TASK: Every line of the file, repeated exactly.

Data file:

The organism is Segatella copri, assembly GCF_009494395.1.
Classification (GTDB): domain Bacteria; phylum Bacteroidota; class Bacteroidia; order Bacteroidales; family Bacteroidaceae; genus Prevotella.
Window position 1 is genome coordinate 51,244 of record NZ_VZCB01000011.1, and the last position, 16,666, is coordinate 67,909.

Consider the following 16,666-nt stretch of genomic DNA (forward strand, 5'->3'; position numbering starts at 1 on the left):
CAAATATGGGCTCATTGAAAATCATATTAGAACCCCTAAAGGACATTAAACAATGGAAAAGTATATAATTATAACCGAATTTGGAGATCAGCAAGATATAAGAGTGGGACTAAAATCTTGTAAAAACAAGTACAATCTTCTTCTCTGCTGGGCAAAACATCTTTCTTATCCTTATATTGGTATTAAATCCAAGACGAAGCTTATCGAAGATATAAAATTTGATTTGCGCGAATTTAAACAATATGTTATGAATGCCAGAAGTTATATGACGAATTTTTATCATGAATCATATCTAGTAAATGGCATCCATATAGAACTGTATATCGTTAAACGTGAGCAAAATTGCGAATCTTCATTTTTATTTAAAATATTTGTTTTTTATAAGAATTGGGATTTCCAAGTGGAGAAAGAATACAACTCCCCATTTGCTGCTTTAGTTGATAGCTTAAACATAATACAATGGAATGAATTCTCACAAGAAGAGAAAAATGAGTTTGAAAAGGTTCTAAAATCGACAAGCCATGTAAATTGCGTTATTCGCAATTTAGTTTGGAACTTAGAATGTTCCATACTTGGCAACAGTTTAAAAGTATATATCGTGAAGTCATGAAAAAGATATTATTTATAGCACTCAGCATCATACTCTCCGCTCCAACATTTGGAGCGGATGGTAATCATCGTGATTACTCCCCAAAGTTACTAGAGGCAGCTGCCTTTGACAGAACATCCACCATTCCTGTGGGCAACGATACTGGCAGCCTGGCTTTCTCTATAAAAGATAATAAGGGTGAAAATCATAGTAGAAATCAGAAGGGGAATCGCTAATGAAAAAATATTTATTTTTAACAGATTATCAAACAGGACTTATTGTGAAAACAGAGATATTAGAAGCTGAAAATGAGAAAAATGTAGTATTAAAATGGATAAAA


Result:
The organism is Segatella copri, assembly GCF_009494395.1.
Classification (GTDB): domain Bacteria; phylum Bacteroidota; class Bacteroidia; order Bacteroidales; family Bacteroidaceae; genus Prevotella.
Window position 1 is genome coordinate 51,244 of record NZ_VZCB01000011.1, and the last position, 16,666, is coordinate 67,909.

Consider the following 16,666-nt stretch of genomic DNA (forward strand, 5'->3'; position numbering starts at 1 on the left):
CAAATATGGGCTCATTGAAAATCATATTAGAACCCCTAAAGGACATTAAACAATGGAAAAGTATATAATTATAACCGAATTTGGAGATCAGCAAGATATAAGAGTGGGACTAAAATCTTGTAAAAACAAGTACAATCTTCTTCTCTGCTGGGCAAAACATCTTTCTTATCCTTATATTGGTATTAAATCCAAGACGAAGCTTATCGAAGATATAAAATTTGATTTGCGCGAATTTAAACAATATGTTATGAATGCCAGAAGTTATATGACGAATTTTTATCATGAATCATATCTAGTAAATGGCATCCATATAGAACTGTATATCGTTAAACGTGAGCAAAATTGCGAATCTTCATTTTTATTTAAAATATTTGTTTTTTATAAGAATTGGGATTTCCAAGTGGAGAAAGAATACAACTCCCCATTTGCTGCTTTAGTTGATAGCTTAAACATAATACAATGGAATGAATTCTCACAAGAAGAGAAAAATGAGTTTGAAAAGGTTCTAAAATCGACAAGCCATGTAAATTGCGTTATTCGCAATTTAGTTTGGAACTTAGAATGTTCCATACTTGGCAACAGTTTAAAAGTATATATCGTGAAGTCATGAAAAAGATATTATTTATAGCACTCAGCATCATACTCTCCGCTCCAACATTTGGAGCGGATGGTAATCATCGTGATTACTCCCCAAAGTTACTAGAGGCAGCTGCCTTTGACAGAACATCCACCATTCCTGTGGGCAACGATACTGGCAGCCTGGCTTTCTCTATAAAAGATAATAAGGGTGAAAATCATAGTAGAAATCAGAAGGGGAATCGCTAATGAAAAAATATTTATTTTTAACAGATTATCAAACAGGACTTATTGTGAAAACAGAGATATTAGAAGCTGAAAATGAGAAAAATGTAGTATTAAAATGGATAAAA